When we consider threat actors as Malicious Outsiders, Malicious Insiders, and Well-Intended Insiders, this should be adequate to mitigate threats from two of the three. Unless, of course, the insiders have privileged access. This is a perfect example of why you can’t use these controls in isolation; the Maturity Model is built to be complementary.
“Microsoft Office macros digitally signed by an untrusted publisher cannot be enabled via the Message Bar or Backstage View.”
Now, just because a macro is signed doesn’t mean it’s always trusted; those doing the signing may be untrusted, not the macro. Anyone can stand up a Microsoft Certificate Authority (CA) on a server platform and start issuing certificates, including those used to sign macros and other code. The Root Certificate and CA must be published and trusted by those who will access the signed macros. Securing the Public Key Infrastructure (PKI) of your environment is crucial, or else policies surrounding digital signing and trusted certificates fall apart.
“Microsoft Office’s list of trusted publishers is validated on an annual or more frequent basis.”
You would be shocked at the sheer number of environments I see that have not made changes to their trusted publishers for certificates and certificate authorities, so I would be equally sceptical on the cadence of MOMS reviews. As with anything security-related, it must be reviewed, validated, and signed off regularly.
Annual reviews happen to be a solid benchmark, but I would advocate for mini reviews every quarter or half, especially after significant changes or upgrades to your environment. Make it a part of your annual security assessments as a minimum and be sure to execute when the time comes.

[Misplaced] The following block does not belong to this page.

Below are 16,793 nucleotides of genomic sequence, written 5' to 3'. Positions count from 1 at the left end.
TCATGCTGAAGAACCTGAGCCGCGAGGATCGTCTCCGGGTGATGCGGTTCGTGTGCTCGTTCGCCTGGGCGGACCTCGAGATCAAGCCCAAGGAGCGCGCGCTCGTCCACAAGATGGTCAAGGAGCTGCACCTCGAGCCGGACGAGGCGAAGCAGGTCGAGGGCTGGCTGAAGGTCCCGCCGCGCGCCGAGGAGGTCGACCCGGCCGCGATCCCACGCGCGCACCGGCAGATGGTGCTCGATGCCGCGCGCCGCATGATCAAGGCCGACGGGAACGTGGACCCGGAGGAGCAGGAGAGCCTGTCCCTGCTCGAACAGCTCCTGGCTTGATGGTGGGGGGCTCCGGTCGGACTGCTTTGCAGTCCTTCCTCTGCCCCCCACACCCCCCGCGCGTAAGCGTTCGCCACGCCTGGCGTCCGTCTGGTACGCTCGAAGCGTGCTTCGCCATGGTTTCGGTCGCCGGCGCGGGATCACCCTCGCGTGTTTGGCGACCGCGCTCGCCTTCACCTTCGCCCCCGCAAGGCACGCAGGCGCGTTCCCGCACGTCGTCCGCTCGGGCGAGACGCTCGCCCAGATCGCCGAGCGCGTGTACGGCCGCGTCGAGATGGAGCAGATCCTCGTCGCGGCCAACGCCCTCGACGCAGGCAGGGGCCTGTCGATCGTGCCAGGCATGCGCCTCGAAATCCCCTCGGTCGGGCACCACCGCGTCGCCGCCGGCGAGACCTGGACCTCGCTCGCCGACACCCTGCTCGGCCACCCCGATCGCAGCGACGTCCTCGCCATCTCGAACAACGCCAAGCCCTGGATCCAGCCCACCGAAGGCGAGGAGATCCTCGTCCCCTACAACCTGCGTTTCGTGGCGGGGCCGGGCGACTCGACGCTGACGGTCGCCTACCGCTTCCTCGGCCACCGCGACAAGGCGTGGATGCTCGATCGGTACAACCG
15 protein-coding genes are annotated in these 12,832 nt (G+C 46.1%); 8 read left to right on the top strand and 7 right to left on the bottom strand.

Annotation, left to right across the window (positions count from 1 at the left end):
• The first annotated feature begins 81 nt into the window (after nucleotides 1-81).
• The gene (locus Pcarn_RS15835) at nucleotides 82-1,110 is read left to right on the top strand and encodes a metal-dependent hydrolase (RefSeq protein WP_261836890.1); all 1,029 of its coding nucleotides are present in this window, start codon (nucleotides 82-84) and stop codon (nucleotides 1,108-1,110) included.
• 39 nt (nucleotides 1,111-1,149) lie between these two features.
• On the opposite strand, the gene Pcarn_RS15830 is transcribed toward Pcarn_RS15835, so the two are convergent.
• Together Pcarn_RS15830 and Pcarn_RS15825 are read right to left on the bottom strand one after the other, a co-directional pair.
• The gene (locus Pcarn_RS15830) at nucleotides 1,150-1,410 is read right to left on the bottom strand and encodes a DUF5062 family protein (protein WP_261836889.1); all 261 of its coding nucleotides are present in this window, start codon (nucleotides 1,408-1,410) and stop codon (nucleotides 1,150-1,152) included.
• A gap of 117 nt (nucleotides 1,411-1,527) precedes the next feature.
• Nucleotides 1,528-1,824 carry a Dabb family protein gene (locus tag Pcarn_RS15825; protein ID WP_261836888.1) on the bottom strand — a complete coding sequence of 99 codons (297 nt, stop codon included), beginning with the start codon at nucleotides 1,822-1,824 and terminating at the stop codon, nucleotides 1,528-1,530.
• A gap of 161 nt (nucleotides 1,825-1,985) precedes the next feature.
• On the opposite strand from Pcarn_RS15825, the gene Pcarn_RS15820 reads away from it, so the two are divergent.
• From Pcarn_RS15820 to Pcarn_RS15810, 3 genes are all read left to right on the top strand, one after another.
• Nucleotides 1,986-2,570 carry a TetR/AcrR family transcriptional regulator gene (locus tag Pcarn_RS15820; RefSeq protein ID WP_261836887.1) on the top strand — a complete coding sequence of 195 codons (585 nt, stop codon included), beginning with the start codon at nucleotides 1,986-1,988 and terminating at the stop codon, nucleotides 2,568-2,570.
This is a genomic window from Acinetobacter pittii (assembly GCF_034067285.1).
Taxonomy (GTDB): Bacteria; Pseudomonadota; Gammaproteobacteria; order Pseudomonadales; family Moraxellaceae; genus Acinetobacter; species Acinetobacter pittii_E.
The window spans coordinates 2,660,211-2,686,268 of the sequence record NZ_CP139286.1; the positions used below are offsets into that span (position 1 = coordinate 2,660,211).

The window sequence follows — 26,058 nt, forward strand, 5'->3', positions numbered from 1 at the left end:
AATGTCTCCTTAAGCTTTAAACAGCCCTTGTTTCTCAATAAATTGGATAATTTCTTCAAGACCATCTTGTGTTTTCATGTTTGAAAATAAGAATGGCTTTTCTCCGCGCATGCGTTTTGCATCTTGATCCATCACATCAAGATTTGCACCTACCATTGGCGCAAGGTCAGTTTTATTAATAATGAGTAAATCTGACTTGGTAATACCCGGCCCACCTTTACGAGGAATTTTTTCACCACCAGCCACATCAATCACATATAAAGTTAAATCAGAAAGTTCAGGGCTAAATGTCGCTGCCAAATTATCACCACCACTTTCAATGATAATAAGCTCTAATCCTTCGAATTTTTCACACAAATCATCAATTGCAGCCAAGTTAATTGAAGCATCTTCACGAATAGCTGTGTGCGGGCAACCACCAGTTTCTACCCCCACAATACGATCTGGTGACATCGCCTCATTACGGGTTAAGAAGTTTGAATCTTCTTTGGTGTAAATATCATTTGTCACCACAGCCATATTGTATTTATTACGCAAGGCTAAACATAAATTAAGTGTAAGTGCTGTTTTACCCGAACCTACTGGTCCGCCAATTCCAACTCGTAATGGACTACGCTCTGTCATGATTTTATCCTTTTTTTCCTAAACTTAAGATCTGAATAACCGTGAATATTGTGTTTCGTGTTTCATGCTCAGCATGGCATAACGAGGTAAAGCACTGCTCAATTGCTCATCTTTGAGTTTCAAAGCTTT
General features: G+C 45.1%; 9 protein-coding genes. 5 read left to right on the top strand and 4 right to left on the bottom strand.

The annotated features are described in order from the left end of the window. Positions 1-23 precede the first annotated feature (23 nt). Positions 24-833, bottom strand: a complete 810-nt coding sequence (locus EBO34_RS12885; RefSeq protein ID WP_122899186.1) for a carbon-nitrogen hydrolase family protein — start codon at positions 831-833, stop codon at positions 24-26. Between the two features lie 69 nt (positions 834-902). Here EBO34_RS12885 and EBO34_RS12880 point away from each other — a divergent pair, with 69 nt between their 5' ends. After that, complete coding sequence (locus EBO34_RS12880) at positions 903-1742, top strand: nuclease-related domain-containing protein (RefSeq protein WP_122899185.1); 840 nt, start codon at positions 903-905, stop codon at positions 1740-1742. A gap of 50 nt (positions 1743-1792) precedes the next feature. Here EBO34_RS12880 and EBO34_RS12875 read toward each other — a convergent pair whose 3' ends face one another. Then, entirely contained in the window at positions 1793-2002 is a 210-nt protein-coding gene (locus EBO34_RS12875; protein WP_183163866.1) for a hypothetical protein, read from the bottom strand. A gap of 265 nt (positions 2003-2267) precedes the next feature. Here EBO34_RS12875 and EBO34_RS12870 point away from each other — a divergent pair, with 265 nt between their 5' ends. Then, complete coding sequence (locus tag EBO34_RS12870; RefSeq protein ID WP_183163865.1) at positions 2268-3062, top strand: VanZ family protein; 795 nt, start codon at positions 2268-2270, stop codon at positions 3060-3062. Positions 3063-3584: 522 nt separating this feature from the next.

“Allowed and blocked Microsoft Office macro executions are centrally logged and protected from unauthorised modification and deletion, monitored for signs of compromise, and actioned when cybersecurity events are detected.”
In ML2, we looked at logging, so in ML3, we take it a step further. In ML2, we talk about logging failures and successes. Here, we look at central logging (think of a SIEM or, better still, a Managed SOC), which you should be doing anyway. Beyond that for stage three maturity, we also log moves, adds, changes of macros, implement monitoring around Indicators of Compromise (IoC) and delve into the world of Security Orchestration, Automation, and Response (SOAR) to take action when an event is identified.
Sound like a lot? It sure is! No doubt you have many questions, but just take one step at a time. We’re not trying to “boil the ocean” to use a tired cliché, but rather secure your environment. Therefore, I advocate for a Managed SOC because they can do all the above with ease, for a fee, while you focus on running the business instead of perfecting your insomnia. If you’re interested in learning more about Security Operation Centres (SOCs), take a read of one of my other blogs , or reach out to the team anytime to start a conversation.
Stay safe out there.
This is blog 4 of a 9-part series. See earlier posts on:
1. Your guide to the ACSC’s Essential Eight Maturity Model
2. Essential Eight Maturity Model: Application Control
3. Essential Eight Maturity Model: Patch Applications
4. You are here.
5. Essential Eight Maturity Model: User Application Hardening
6. Essential Eight Maturity Model: Restrict Administrative Privileges – coming soon
7. Essential Eight Maturity Model: Patch Operating Systems – coming soon
8. Essential Eight Maturity Model: Multi-Factor Authentication – coming soon
9. Essential Eight Maturity Model: Regular Backups – coming soon